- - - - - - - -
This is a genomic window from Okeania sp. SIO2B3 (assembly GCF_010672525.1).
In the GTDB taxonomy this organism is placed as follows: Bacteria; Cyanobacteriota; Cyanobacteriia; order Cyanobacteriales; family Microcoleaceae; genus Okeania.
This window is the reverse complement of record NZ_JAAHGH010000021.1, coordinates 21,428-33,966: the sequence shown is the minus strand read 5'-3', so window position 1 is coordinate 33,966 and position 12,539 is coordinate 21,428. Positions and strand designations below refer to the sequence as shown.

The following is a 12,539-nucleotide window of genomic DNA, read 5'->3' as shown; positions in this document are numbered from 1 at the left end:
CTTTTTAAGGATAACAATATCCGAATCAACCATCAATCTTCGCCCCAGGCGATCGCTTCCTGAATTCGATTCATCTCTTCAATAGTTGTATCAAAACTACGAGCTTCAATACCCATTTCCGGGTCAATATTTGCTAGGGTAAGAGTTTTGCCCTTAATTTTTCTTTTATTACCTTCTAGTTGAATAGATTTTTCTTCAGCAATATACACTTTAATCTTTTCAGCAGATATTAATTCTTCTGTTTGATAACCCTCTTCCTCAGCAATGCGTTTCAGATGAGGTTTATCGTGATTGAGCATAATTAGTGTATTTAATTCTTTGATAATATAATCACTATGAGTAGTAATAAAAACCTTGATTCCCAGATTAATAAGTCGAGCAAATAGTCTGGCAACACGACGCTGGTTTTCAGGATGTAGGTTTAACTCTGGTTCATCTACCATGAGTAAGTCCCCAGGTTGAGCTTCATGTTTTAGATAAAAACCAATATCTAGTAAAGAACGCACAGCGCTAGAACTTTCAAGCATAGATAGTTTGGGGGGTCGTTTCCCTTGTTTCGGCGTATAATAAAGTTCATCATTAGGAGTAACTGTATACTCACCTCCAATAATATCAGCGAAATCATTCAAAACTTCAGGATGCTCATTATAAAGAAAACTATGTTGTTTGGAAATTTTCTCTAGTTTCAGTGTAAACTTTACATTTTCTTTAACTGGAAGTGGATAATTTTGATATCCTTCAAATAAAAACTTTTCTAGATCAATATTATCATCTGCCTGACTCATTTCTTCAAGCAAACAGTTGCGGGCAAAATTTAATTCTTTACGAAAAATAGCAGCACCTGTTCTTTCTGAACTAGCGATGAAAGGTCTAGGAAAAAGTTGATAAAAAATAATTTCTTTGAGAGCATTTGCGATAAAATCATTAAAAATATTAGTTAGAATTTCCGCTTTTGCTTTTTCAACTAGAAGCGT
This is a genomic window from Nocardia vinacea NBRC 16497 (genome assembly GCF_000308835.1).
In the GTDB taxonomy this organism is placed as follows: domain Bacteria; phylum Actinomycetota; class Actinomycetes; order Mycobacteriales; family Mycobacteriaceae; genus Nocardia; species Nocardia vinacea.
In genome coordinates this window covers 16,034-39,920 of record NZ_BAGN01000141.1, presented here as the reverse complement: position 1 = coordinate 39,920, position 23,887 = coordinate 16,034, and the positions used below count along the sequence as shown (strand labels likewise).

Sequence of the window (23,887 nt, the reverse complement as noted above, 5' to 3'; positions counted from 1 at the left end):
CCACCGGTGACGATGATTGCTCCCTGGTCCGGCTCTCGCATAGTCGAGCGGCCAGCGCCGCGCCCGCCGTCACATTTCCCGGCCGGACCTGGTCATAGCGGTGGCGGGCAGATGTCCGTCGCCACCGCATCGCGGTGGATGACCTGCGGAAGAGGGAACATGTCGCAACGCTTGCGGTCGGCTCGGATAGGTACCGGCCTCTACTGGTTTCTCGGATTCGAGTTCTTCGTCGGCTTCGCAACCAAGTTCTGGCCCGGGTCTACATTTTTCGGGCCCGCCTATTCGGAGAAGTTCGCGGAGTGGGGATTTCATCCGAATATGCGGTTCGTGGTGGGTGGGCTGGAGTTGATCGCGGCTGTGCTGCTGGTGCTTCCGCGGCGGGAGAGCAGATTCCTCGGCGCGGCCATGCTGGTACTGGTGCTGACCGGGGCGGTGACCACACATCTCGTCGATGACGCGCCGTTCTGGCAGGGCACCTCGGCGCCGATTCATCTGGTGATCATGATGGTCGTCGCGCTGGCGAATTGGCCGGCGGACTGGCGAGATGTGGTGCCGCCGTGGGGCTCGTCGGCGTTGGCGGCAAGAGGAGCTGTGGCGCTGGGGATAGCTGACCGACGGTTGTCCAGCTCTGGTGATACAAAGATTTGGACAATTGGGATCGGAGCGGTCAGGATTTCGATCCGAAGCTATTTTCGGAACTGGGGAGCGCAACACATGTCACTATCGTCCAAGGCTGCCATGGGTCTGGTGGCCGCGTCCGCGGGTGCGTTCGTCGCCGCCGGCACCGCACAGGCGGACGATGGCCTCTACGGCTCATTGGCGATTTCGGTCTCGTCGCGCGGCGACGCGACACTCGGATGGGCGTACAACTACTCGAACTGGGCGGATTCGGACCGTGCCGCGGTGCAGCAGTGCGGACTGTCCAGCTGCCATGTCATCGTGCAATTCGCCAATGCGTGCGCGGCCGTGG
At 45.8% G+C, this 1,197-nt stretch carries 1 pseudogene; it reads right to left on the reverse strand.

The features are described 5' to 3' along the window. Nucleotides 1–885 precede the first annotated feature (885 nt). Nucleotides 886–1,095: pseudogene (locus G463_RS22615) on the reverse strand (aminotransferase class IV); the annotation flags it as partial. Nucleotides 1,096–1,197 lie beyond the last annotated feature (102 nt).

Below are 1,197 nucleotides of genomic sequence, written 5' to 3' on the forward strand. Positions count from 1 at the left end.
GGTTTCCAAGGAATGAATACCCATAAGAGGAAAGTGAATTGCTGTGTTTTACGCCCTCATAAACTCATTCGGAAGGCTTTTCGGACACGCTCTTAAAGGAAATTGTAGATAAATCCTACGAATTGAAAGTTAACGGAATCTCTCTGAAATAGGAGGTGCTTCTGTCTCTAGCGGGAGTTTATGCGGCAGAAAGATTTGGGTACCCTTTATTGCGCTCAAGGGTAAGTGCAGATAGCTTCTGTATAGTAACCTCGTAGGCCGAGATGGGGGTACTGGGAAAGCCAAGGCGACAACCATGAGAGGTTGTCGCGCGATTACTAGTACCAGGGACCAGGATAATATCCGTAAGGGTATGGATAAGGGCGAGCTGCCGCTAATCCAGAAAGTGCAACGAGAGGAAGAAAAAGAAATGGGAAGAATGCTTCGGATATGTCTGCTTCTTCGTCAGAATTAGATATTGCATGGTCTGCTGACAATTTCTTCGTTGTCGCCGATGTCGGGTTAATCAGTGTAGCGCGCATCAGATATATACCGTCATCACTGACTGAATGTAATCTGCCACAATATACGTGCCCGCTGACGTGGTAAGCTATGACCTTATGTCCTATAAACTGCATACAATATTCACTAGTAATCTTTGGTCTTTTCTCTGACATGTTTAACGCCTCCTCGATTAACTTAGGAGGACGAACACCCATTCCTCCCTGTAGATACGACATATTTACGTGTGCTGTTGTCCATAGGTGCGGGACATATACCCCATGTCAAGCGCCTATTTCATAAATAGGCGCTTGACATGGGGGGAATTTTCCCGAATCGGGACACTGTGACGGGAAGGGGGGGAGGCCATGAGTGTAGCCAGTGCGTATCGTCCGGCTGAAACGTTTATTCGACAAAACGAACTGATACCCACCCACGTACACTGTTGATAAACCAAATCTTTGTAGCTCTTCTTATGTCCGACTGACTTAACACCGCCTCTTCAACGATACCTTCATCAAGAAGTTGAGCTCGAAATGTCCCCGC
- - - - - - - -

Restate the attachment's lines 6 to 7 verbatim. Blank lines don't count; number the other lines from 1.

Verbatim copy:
This is a genomic window from Nocardia vinacea NBRC 16497 (genome assembly GCF_000308835.1).
In the GTDB taxonomy this organism is placed as follows: domain Bacteria; phylum Actinomycetota; class Actinomycetes; order Mycobacteriales; family Mycobacteriaceae; genus Nocardia; species Nocardia vinacea.